Strong Towns Blog:  This is a fairly new site, but so far I am impressed.  The three Minnesotan writers of Strong Towns take a decidedly polite and low-key approach to their advocacy, which is largely based around the notion that the places that survive the best will have good urban form because good urban form is much stronger financially and economically than sprawl.  Community Growth Institute (by: Strong Towns)They write in manageably short chunks of words rather than extended essays, but each is well-written and persuasive.  Their point of view has very little to do with the environment, at least explicitly, and that helps make it more interesting to me.

Word grab:  “We are not going to solve any of these problems fighting the American dream. We can, however, start talking the universal language of finance and give all Americans the opportunity to pay the full cost of their dreams themselves. If we did that, we would see our dreams evolve to be more in touch with Levinson's hoped-for reality, albeit with a different motivation (financial, not Utopian).”

Urbanophile:  Aaron Renn is probably the best-known blogger on this list.  His professional experience is in management and IT consulting, but he claims to be “passionate about cities” and it shows.  I wouldn’t call his views contrarian, exactly, but they can be idiosyncratic and he strives to be pragmatic, sometimes to the consternation of other commenters.  Based in Indianapolis, Renn’s current topics include transit marketing, the attraction of suburbs, creative class migration, and what economic challenges in Portland might say about its city planning.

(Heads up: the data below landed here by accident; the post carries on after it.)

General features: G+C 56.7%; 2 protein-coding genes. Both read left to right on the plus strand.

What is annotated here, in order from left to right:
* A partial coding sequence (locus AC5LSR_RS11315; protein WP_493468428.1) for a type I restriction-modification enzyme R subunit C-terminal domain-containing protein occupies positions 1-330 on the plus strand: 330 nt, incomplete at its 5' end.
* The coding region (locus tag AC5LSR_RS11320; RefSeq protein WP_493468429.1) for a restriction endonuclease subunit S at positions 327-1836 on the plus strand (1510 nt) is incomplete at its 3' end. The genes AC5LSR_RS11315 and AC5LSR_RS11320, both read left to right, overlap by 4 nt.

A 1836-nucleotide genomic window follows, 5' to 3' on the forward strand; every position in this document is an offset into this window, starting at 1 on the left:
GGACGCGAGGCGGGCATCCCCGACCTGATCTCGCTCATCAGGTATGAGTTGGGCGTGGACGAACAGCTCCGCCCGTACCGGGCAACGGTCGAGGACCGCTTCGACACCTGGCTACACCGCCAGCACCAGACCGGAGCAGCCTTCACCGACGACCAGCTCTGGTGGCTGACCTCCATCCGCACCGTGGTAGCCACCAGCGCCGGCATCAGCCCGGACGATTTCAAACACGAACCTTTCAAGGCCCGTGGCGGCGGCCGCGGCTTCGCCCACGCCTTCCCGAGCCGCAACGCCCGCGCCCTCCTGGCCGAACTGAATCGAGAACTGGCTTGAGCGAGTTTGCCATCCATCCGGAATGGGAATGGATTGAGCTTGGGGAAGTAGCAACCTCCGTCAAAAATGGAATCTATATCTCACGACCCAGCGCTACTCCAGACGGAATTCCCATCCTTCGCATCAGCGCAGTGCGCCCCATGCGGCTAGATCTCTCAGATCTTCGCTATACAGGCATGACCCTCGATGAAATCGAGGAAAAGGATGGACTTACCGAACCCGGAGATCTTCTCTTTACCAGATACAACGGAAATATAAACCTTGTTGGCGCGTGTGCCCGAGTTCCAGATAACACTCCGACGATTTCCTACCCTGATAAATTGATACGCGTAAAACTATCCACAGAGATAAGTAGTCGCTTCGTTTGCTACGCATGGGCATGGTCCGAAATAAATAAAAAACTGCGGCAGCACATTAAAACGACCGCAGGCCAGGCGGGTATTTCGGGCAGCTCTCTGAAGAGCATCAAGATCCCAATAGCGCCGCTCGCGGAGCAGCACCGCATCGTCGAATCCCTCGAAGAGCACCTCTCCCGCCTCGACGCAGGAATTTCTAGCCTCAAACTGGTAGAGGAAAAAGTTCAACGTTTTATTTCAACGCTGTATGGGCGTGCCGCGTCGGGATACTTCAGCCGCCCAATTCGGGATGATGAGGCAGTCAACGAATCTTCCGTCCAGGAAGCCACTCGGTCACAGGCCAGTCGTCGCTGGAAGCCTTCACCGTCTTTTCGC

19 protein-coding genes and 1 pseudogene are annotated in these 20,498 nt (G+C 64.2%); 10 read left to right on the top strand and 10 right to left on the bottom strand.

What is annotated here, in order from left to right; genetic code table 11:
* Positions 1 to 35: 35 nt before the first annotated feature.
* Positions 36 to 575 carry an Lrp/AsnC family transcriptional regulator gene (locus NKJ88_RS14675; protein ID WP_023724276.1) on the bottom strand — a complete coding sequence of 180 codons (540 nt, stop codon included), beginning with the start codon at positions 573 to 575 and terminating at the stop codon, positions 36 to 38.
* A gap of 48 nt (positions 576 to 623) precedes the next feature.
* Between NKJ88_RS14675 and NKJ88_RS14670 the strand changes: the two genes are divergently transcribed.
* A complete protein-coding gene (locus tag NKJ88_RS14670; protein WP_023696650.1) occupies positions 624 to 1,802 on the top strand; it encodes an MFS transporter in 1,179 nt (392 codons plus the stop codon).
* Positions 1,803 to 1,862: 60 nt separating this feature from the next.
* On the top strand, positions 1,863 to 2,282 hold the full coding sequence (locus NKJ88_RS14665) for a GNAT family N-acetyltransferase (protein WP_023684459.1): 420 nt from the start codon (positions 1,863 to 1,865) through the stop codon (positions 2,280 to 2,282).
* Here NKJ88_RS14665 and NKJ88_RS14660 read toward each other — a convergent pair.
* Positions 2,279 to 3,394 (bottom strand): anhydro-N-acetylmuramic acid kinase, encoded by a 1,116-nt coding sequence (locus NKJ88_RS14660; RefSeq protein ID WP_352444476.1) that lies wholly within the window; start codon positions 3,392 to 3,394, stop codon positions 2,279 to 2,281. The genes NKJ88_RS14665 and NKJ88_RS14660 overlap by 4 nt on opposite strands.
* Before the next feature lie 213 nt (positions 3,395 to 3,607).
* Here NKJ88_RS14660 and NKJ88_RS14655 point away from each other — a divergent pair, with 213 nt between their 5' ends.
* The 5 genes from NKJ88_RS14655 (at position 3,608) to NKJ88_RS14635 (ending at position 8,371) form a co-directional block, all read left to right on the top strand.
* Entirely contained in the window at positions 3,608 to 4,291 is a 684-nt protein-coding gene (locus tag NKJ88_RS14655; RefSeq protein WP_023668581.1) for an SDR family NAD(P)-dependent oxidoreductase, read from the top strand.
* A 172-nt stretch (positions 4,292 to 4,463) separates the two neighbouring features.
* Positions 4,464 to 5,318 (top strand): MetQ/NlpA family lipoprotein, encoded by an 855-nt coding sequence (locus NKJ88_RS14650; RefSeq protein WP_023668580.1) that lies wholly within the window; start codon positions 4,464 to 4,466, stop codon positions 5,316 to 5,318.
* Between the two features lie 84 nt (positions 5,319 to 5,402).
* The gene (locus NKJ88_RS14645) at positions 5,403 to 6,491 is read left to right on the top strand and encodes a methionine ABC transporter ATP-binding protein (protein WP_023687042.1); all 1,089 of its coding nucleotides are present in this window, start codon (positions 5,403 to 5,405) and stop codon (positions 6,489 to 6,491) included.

Word grab: “If we want to really realize the potential of our urban cores, we need to understand where people are coming from, and figure out how to craft a re-imagining of the good life in an urban context that appeals to a material segment of the public.”

Landscape + Urbanism:  Speaking of Portland, that’s where landscape architect Jason King resides.  His site says it is about “landscape architecture, sustainable urbanism, vegetated architecture, urban agriculture, living walls, green roofs, ecological planning and landscape urbanism theory.”  I don’t go as far as Jason does in advocating all of these things, at least not in as many places, but in part that’s why I like this blog.  Urban Umbrella (author unknown via the Urbanophile)He makes the case, makes it much better than most, and illustrates it beautifully with photos and other images.  He also wonderfully deviates occasionally from the professional to offer perspective on books, music, food, and the like.

Word grab:  “The re-development of suburbia holds enormous promise both as an adaptation to changing sociology and in the potential for a more sustainable approach to existing forms of development. Multidisciplinary approaches to architecture and urban design will be critical in how this transformation takes shape.”

Sustainable Cities Collective:  OK, this is a little self-serving, since I am one of the site’s stable of writers.  But there are many others, and they are very, very good.  What the editors do in most cases is repost entries from the authors’ home sites when they especially like them.  As a result, when the reader goes to Sustainable Cities she sees posts of particular value.  The topics are varied, currently from urban reforestation to community economies to electric vehicles to federal transportation policy.  If you find a writer you like there, please also follow the link to their home site and read their other work.

Word grab: “Community development, very briefly, is about enabling people in a locality to articulate their needs and concerns and share in developing their own solutions to those needs. It's about moving from being abject recipients of services to deciding what those services should be and eventually running them.”

As I was saying, these are by no means my only blog subscriptions or even all of what I would call “my favorites.”  Some require some time to sink into.  But they are definitely among the most provocative.  Enjoy and learn.